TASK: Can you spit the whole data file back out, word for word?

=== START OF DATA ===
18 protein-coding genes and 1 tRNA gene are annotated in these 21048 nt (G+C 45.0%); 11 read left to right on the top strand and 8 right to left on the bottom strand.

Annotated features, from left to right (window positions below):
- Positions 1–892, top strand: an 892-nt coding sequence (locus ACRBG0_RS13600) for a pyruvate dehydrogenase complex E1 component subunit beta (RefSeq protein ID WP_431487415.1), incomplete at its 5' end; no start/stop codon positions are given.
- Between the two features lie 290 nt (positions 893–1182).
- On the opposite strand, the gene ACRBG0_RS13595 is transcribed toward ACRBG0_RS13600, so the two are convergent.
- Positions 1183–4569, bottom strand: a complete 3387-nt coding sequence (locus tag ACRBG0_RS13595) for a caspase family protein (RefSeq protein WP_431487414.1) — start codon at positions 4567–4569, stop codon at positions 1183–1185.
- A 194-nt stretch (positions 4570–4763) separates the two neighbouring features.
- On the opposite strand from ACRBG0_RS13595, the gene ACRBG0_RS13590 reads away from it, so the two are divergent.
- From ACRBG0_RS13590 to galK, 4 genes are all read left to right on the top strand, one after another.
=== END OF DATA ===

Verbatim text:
18 protein-coding genes and 1 tRNA gene are annotated in these 21048 nt (G+C 45.0%); 11 read left to right on the top strand and 8 right to left on the bottom strand.

Annotated features, from left to right (window positions below):
- Positions 1–892, top strand: an 892-nt coding sequence (locus ACRBG0_RS13600) for a pyruvate dehydrogenase complex E1 component subunit beta (RefSeq protein ID WP_431487415.1), incomplete at its 5' end; no start/stop codon positions are given.
- Between the two features lie 290 nt (positions 893–1182).
- On the opposite strand, the gene ACRBG0_RS13595 is transcribed toward ACRBG0_RS13600, so the two are convergent.
- Positions 1183–4569, bottom strand: a complete 3387-nt coding sequence (locus tag ACRBG0_RS13595) for a caspase family protein (RefSeq protein WP_431487414.1) — start codon at positions 4567–4569, stop codon at positions 1183–1185.
- A 194-nt stretch (positions 4570–4763) separates the two neighbouring features.
- On the opposite strand from ACRBG0_RS13595, the gene ACRBG0_RS13590 reads away from it, so the two are divergent.
- From ACRBG0_RS13590 to galK, 4 genes are all read left to right on the top strand, one after another.